Microsoft Exchange Server: Everything you need to know
Microsoft Exchange Server is Microsoft’s email, calendar, contact, scheduling, and collaboration platform. It is deployed on the Windows Server operating system (OS) for business use. Exchange Server is designed to allow users to access the messaging platform from mobile devices, desktops and web-based systems. This article explains what you can do with it and what the different versions of Microsoft Exchange Server mean.
Exchange Server is an enterprise-level collaboration product that focuses primarily on sending, receiving, and storing email messages. In addition to messaging management, Exchange Server offers several other collaboration features, such as calendaring and tight integration with other Microsoft Office applications.
Exchange Server is known for its high availability (HA) features. These ensure continuous service in various outage scenarios. This includes design paths that can ensure service during single server outages or datacenter outages.
Microsoft Exchange Server 2019 vs. 2016 vs. 2013
Over the years, multiple versions of Microsoft Exchange Server have been released. These always brought new and better features with them. Below is a table with the most important points and below that an overview of the differences in features and an explanation of the most important features.
Microsoft Exchange Server 2013:
Exchange Administration Center: In the past, Exchange Server had the EMC (Exchange Management Console) and the ECP (Exchange Control Panel), which were web-based. In Exchange 2013, everything has been moved to the web console. This makes it easier to access from anywhere in the world.
Exchange architecture: In Exchange 2007 and 2010, five server roles were used to ensure that a single server did not shut down a computer or cause other performance issues. Now Microsoft has limited it to two server roles in Exchange 2013, the Client Access server role and the Mailbox server role.
Improved integration with SharePoint and Lync: Lync Server 2013 can now archive content in Exchange 2013 and use Exchange 2013 as a contact store. Microsoft has made it easier to integrate these three products into one business environment.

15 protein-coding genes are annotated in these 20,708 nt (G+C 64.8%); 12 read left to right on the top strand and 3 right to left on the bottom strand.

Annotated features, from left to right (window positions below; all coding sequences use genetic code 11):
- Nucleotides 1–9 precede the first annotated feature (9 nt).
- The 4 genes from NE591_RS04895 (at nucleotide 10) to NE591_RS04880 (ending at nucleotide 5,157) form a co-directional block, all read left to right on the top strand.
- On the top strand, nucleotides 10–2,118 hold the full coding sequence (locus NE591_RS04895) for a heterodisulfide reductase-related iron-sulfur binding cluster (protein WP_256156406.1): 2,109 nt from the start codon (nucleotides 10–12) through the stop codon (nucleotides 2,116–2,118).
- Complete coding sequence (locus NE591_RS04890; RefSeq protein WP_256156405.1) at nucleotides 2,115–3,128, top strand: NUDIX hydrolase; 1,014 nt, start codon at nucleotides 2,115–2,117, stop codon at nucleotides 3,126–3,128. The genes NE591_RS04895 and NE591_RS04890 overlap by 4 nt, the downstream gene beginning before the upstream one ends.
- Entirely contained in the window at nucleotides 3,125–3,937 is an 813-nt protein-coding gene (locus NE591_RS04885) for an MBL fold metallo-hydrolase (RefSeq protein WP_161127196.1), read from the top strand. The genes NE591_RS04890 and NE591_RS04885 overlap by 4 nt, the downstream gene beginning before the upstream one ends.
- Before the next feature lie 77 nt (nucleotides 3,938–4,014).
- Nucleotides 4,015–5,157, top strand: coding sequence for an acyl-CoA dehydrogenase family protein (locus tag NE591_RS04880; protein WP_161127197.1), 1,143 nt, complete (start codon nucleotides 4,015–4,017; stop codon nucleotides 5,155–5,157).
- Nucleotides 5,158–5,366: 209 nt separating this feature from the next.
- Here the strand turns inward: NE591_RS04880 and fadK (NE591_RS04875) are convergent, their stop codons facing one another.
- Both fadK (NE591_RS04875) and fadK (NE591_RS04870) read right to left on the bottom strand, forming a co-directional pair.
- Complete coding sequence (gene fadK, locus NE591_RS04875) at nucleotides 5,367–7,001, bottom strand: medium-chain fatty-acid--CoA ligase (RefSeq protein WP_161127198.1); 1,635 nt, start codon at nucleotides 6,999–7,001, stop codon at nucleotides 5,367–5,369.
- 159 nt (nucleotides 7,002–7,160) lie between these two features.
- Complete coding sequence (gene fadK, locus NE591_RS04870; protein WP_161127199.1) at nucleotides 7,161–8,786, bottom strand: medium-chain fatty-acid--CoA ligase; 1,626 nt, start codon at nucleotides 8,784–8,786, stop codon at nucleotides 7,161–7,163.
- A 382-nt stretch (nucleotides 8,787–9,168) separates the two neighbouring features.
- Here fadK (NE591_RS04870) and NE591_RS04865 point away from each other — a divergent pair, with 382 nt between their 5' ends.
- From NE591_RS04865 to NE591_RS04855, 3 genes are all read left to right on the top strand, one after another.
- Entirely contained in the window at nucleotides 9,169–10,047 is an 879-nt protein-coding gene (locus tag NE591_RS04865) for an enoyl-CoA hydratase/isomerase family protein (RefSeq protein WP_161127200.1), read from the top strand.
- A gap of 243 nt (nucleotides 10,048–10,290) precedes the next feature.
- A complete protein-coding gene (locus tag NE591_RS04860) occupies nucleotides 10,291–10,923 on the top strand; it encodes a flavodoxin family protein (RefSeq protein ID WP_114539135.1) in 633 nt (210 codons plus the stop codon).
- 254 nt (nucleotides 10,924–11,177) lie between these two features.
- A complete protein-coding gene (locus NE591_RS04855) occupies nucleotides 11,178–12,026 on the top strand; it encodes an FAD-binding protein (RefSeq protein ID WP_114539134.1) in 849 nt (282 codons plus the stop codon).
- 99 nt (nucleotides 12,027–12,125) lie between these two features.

Microsoft Exchange Server 2016:
Faster searches: Nearly 20% of usage time is spent searching for items you already know or have. So MS Exchange 2016 has lent a helping hand there and made it short for you. Microsoft has researched the search patterns of Exchange Online users and used the information to reduce the time you spend searching by introducing “faster searches” and “useful search suggestions” among other things.
Access on mobile devices: After a long wait, Outlook comes on Windows 10, iOS and Android devices and also with much better productivity. The main highlights are: 2 tabs for reading email, Windows 10 gestures, quick filter to find emails faster, and calendar improvements.
Expand Archives: When an archive mailbox reaches 50 GB, the archive mailbox expands. Once the mailbox has reached a size of 50 GB, another archive mailbox is automatically created and linked together to form a chain of mailboxes that acts as one logical mailbox. When archive mailboxes are added, the content is distributed among the mailboxes to evenly distribute the load. Keep in mind that auto-expanding archives don’t auto-expand your storage backend. Make sure you have enough storage space to accommodate such growth.